Snowdonia’s mountains offering wonderful rocky ridges, perfect for the aspiring mountaineer to get to grips with scrambling at all grades. Days out on the mountain in this national park often allow for the linking up of several routes in one day.
Price per group (1 to 4 people per leader) per day: from £160 per group for grade 1 scrambles and £180 per group (maximum 3) for grade 2 and 3 scrambling.
A few suggested routes to explore:
- Tryfan’s North ridge followed by an ascent of Bristly Ridge – possibly a long day out but it’s on par with having two Christmas days strung together (but without the grief!). Though both these routes are grade 1 they both need good route finding / reading, a steady head for heights plus good mountain sense.
- Summit Wales’ highest mountain: Snowdon via a traverse of Crib Goch. A fine day out and one that is far more exciting than the plod up the miners’ track often chosen by the masses. Route finding isn’t too tricky (stick to the top) but a good head for heights is essential as once you’re on top you’re committed! Steer clear of this scramble on wet, windy days …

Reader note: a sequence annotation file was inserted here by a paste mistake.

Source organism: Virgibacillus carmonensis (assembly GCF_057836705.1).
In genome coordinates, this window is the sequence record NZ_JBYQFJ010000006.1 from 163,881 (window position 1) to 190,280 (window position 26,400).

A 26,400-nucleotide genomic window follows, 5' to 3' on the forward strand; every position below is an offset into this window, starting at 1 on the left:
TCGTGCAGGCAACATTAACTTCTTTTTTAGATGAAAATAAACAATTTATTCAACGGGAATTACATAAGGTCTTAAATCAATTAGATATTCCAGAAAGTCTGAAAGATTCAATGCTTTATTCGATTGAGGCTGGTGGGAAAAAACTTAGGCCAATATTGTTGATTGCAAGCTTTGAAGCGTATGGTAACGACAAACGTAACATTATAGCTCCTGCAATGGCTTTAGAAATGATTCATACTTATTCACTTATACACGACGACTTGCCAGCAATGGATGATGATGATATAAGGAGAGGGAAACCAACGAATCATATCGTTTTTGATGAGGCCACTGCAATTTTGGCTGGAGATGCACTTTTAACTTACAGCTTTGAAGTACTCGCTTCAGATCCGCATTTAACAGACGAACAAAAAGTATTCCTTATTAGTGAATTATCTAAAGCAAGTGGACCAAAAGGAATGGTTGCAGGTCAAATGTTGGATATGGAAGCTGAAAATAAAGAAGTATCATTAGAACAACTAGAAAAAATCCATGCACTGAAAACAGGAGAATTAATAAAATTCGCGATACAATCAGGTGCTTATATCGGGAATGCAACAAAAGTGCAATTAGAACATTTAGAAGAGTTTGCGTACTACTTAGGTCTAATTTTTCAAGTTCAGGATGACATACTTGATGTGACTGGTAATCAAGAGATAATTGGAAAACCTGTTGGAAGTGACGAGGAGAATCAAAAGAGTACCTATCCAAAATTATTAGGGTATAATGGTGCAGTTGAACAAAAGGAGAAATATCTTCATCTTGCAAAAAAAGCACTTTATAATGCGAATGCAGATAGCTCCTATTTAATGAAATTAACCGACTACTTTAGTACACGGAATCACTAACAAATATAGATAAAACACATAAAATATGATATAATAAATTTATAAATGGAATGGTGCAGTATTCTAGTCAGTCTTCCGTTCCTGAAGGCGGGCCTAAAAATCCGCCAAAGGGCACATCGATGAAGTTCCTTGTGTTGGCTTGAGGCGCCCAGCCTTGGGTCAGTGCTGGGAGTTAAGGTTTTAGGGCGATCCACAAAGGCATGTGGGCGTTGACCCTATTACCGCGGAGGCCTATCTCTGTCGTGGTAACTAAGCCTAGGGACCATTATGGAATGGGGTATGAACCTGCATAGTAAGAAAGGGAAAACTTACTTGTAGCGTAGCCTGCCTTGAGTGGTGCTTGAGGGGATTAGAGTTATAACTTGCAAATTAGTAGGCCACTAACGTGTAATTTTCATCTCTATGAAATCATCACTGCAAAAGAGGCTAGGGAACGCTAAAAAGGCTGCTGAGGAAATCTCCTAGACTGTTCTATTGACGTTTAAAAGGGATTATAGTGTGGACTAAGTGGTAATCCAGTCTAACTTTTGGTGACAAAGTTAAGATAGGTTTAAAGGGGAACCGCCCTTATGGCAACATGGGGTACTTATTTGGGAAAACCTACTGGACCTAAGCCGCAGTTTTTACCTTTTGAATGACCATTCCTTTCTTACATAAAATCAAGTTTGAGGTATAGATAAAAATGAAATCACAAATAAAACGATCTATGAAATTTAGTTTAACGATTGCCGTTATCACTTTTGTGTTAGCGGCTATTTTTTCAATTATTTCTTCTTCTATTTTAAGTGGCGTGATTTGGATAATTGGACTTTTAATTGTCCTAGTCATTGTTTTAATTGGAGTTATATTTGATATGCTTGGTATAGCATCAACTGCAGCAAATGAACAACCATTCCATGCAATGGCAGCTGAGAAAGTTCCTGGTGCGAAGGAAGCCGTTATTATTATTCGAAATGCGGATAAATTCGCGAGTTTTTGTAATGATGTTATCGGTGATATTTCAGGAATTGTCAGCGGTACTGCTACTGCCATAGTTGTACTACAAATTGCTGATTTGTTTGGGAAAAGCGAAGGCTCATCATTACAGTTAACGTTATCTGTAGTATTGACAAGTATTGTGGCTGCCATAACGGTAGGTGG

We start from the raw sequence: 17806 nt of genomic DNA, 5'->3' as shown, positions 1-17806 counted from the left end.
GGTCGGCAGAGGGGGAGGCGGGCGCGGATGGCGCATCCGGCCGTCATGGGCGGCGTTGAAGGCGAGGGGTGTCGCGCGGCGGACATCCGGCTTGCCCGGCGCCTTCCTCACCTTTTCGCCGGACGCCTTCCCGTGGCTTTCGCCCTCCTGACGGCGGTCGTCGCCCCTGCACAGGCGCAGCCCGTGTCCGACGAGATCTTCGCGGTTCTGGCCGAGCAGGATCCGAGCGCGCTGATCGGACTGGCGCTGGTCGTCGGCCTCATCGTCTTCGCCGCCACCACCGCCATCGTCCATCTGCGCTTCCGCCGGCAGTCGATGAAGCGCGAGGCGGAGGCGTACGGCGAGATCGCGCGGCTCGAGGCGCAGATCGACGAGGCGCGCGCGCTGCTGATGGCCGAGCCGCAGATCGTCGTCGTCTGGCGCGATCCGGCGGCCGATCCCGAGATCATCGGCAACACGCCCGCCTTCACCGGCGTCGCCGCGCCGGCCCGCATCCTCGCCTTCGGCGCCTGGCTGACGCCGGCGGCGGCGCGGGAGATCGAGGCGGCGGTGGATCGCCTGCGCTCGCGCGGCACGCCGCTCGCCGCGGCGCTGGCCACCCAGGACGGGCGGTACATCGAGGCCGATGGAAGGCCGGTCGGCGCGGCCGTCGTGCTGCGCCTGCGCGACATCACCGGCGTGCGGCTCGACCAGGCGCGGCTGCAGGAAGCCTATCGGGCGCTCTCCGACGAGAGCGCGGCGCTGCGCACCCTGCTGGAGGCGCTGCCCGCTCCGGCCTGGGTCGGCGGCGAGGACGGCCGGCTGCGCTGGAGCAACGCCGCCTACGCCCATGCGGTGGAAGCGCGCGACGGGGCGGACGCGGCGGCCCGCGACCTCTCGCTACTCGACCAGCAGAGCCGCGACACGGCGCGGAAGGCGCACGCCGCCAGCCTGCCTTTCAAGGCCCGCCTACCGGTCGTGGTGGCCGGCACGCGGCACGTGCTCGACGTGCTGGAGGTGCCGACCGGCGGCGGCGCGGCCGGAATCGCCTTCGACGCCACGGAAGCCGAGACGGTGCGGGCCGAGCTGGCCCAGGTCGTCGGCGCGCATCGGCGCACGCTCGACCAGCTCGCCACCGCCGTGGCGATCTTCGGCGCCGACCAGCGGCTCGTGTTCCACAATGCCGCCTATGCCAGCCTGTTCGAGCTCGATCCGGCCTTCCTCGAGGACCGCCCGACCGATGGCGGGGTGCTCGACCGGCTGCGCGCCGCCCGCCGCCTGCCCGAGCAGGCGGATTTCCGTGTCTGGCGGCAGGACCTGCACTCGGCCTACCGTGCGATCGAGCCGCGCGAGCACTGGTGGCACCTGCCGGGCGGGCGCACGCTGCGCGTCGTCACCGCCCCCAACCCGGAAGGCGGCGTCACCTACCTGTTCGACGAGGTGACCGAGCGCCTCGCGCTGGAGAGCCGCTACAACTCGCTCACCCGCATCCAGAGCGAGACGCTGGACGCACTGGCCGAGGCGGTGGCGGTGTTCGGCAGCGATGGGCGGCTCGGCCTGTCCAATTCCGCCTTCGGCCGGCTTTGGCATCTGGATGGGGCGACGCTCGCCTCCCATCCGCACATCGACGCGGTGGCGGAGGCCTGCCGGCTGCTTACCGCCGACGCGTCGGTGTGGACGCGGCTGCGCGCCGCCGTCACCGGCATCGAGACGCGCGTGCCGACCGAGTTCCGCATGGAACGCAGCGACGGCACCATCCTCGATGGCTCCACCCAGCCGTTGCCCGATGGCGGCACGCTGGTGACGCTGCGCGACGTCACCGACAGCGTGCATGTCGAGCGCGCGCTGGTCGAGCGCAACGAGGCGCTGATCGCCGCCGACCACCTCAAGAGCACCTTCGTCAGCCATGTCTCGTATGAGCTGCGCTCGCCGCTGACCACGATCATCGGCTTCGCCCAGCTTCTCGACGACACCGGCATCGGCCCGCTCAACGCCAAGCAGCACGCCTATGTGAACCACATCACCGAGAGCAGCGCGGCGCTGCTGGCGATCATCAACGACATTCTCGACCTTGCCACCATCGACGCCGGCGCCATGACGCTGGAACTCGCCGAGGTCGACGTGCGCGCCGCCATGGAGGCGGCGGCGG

- The Nantle Ridge – is a super day out for when the weather’s a bit clagged out or for those new to scrambling. The scrambling is spread out over the space of a fine walk. Whilst some exposure can’t be avoided the scrambling can be taken or left – so another great day for those trying this out for the first time.
- The Cneifion Arete – Snowdonia’s alpine scramble up a hugely exposed ridge of rock leading you nicely to the summit of Glyder Fawr. Be warned this is as hard as a scramble can get given the grade of 3S – or more likely a Diff climb for the first 30m or so. A rope, a selection of gear and the know how to use it will be essential for this wonderful route.